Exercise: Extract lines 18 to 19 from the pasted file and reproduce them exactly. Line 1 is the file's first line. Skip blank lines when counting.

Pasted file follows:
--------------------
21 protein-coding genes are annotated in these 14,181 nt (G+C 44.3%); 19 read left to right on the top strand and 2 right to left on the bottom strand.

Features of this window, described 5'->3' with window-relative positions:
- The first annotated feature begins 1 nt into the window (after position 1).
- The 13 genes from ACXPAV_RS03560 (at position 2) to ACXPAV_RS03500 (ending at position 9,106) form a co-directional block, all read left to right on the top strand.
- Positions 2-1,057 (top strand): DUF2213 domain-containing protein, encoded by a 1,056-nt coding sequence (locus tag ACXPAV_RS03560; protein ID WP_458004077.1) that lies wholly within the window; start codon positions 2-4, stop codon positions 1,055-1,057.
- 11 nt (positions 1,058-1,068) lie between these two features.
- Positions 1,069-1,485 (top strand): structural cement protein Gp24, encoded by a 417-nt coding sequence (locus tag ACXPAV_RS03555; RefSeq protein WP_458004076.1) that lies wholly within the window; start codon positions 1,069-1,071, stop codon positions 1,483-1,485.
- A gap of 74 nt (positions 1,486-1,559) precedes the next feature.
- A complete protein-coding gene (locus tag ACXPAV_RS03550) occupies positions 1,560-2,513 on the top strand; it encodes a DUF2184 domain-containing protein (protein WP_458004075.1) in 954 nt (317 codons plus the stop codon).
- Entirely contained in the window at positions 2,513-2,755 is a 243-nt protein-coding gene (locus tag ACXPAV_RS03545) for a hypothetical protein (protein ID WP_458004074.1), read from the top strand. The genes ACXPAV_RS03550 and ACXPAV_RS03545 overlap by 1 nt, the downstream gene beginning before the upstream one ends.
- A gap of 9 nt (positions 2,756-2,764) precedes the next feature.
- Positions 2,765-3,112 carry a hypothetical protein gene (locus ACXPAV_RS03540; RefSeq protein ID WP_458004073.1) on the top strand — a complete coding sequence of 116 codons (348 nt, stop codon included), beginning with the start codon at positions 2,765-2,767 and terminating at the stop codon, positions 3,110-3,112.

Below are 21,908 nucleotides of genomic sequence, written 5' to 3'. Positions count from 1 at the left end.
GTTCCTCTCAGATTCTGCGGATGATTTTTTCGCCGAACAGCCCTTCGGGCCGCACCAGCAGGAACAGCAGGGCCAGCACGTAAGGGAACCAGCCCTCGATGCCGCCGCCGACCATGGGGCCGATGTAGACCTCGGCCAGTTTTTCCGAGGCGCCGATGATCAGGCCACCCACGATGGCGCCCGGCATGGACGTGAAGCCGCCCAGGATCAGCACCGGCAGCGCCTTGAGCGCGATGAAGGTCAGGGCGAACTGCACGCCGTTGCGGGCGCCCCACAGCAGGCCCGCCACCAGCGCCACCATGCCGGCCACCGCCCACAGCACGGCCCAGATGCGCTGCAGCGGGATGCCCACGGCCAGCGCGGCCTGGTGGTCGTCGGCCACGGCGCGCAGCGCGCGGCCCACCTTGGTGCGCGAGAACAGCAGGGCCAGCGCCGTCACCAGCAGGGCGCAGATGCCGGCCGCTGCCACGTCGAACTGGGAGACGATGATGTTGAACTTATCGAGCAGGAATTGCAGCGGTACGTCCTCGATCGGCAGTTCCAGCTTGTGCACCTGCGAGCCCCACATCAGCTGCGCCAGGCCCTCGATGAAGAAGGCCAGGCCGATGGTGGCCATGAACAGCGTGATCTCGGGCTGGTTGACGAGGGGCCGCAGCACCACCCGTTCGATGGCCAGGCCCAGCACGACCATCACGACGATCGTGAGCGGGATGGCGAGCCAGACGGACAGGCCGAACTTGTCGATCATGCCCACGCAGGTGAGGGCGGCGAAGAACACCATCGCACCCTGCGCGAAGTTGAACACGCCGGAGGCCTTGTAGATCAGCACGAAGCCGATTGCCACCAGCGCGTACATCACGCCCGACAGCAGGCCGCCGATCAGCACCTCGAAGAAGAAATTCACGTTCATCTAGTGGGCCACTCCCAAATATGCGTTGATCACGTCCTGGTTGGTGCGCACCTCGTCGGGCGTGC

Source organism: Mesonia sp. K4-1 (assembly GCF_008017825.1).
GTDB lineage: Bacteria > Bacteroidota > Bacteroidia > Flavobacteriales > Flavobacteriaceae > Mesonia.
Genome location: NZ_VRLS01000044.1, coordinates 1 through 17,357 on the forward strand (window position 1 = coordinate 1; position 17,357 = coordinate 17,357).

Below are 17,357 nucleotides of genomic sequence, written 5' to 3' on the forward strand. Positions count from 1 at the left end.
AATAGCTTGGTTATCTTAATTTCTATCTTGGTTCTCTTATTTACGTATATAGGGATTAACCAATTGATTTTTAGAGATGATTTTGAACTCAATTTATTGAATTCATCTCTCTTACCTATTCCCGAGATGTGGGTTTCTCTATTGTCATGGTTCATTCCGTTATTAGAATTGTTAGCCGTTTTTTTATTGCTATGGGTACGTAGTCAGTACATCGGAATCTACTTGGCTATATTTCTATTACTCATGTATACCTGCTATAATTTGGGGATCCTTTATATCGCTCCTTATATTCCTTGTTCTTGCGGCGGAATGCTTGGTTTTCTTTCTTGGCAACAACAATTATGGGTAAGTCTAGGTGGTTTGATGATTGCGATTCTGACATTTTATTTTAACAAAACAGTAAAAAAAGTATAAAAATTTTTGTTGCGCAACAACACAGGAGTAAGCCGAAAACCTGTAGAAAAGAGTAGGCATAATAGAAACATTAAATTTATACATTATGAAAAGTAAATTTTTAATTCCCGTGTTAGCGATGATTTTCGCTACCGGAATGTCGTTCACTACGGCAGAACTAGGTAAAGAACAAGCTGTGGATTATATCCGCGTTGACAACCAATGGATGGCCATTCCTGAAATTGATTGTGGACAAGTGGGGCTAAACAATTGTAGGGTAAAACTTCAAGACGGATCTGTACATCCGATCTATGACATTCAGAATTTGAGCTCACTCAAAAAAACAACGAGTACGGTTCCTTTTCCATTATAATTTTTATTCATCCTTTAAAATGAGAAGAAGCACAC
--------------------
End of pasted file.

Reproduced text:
Below are 17,357 nucleotides of genomic sequence, written 5' to 3' on the forward strand. Positions count from 1 at the left end.
AATAGCTTGGTTATCTTAATTTCTATCTTGGTTCTCTTATTTACGTATATAGGGATTAACCAATTGATTTTTAGAGATGATTTTGAACTCAATTTATTGAATTCATCTCTCTTACCTATTCCCGAGATGTGGGTTTCTCTATTGTCATGGTTCATTCCGTTATTAGAATTGTTAGCCGTTTTTTTATTGCTATGGGTACGTAGTCAGTACATCGGAATCTACTTGGCTATATTTCTATTACTCATGTATACCTGCTATAATTTGGGGATCCTTTATATCGCTCCTTATATTCCTTGTTCTTGCGGCGGAATGCTTGGTTTTCTTTCTTGGCAACAACAATTATGGGTAAGTCTAGGTGGTTTGATGATTGCGATTCTGACATTTTATTTTAACAAAACAGTAAAAAAAGTATAAAAATTTTTGTTGCGCAACAACACAGGAGTAAGCCGAAAACCTGTAGAAAAGAGTAGGCATAATAGAAACATTAAATTTATACATTATGAAAAGTAAATTTTTAATTCCCGTGTTAGCGATGATTTTCGCTACCGGAATGTCGTTCACTACGGCAGAACTAGGTAAAGAACAAGCTGTGGATTATATCCGCGTTGACAACCAATGGATGGCCATTCCTGAAATTGATTGTGGACAAGTGGGGCTAAACAATTGTAGGGTAAAACTTCAAGACGGATCTGTACATCCGATCTATGACATTCAGAATTTGAGCTCACTCAAAAAAACAACGAGTACGGTTCCTTTTCCATTATAATTTTTATTCATCCTTTAAAATGAGAAGAAGCACAC